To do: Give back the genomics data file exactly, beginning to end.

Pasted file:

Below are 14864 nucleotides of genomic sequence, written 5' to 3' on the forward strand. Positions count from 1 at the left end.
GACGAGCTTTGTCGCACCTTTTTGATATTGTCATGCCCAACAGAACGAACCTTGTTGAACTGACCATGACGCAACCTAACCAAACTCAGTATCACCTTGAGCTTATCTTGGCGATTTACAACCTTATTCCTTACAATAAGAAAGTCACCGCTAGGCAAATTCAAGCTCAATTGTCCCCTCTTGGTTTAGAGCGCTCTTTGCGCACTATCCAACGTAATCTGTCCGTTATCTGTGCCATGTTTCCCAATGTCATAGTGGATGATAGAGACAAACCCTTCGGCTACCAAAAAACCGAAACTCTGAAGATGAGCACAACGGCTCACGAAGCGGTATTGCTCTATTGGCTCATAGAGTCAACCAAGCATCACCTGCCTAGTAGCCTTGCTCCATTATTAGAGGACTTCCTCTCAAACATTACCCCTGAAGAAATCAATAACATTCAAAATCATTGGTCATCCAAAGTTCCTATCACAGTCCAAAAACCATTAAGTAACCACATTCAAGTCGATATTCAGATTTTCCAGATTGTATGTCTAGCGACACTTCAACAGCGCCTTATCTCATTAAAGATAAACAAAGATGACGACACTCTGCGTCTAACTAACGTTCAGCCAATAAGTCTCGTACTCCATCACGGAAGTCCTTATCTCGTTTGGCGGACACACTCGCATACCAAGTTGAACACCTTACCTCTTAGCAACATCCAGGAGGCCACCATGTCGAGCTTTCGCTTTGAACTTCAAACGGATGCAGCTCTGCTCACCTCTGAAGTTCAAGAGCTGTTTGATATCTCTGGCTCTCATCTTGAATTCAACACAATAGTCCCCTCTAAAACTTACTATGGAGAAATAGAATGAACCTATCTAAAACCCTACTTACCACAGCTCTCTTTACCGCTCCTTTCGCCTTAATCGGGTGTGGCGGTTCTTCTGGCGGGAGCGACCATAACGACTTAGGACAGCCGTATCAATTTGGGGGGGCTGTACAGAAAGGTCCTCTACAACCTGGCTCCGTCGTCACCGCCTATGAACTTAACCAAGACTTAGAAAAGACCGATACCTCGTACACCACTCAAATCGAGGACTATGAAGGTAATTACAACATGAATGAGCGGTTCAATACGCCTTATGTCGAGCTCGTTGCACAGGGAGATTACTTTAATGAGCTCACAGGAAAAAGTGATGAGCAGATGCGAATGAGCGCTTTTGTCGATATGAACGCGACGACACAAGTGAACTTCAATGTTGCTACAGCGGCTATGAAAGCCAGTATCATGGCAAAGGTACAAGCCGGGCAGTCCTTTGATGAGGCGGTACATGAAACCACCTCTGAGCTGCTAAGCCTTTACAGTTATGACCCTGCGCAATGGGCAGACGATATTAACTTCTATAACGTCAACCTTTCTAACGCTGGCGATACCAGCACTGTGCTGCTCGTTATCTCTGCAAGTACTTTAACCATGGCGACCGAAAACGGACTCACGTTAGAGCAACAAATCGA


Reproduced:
Below are 14864 nucleotides of genomic sequence, written 5' to 3' on the forward strand. Positions count from 1 at the left end.
GACGAGCTTTGTCGCACCTTTTTGATATTGTCATGCCCAACAGAACGAACCTTGTTGAACTGACCATGACGCAACCTAACCAAACTCAGTATCACCTTGAGCTTATCTTGGCGATTTACAACCTTATTCCTTACAATAAGAAAGTCACCGCTAGGCAAATTCAAGCTCAATTGTCCCCTCTTGGTTTAGAGCGCTCTTTGCGCACTATCCAACGTAATCTGTCCGTTATCTGTGCCATGTTTCCCAATGTCATAGTGGATGATAGAGACAAACCCTTCGGCTACCAAAAAACCGAAACTCTGAAGATGAGCACAACGGCTCACGAAGCGGTATTGCTCTATTGGCTCATAGAGTCAACCAAGCATCACCTGCCTAGTAGCCTTGCTCCATTATTAGAGGACTTCCTCTCAAACATTACCCCTGAAGAAATCAATAACATTCAAAATCATTGGTCATCCAAAGTTCCTATCACAGTCCAAAAACCATTAAGTAACCACATTCAAGTCGATATTCAGATTTTCCAGATTGTATGTCTAGCGACACTTCAACAGCGCCTTATCTCATTAAAGATAAACAAAGATGACGACACTCTGCGTCTAACTAACGTTCAGCCAATAAGTCTCGTACTCCATCACGGAAGTCCTTATCTCGTTTGGCGGACACACTCGCATACCAAGTTGAACACCTTACCTCTTAGCAACATCCAGGAGGCCACCATGTCGAGCTTTCGCTTTGAACTTCAAACGGATGCAGCTCTGCTCACCTCTGAAGTTCAAGAGCTGTTTGATATCTCTGGCTCTCATCTTGAATTCAACACAATAGTCCCCTCTAAAACTTACTATGGAGAAATAGAATGAACCTATCTAAAACCCTACTTACCACAGCTCTCTTTACCGCTCCTTTCGCCTTAATCGGGTGTGGCGGTTCTTCTGGCGGGAGCGACCATAACGACTTAGGACAGCCGTATCAATTTGGGGGGGCTGTACAGAAAGGTCCTCTACAACCTGGCTCCGTCGTCACCGCCTATGAACTTAACCAAGACTTAGAAAAGACCGATACCTCGTACACCACTCAAATCGAGGACTATGAAGGTAATTACAACATGAATGAGCGGTTCAATACGCCTTATGTCGAGCTCGTTGCACAGGGAGATTACTTTAATGAGCTCACAGGAAAAAGTGATGAGCAGATGCGAATGAGCGCTTTTGTCGATATGAACGCGACGACACAAGTGAACTTCAATGTTGCTACAGCGGCTATGAAAGCCAGTATCATGGCAAAGGTACAAGCCGGGCAGTCCTTTGATGAGGCGGTACATGAAACCACCTCTGAGCTGCTAAGCCTTTACAGTTATGACCCTGCGCAATGGGCAGACGATATTAACTTCTATAACGTCAACCTTTCTAACGCTGGCGATACCAGCACTGTGCTGCTCGTTATCTCTGCAAGTACTTTAACCATGGCGACCGAAAACGGACTCACGTTAGAGCAACAAATCGA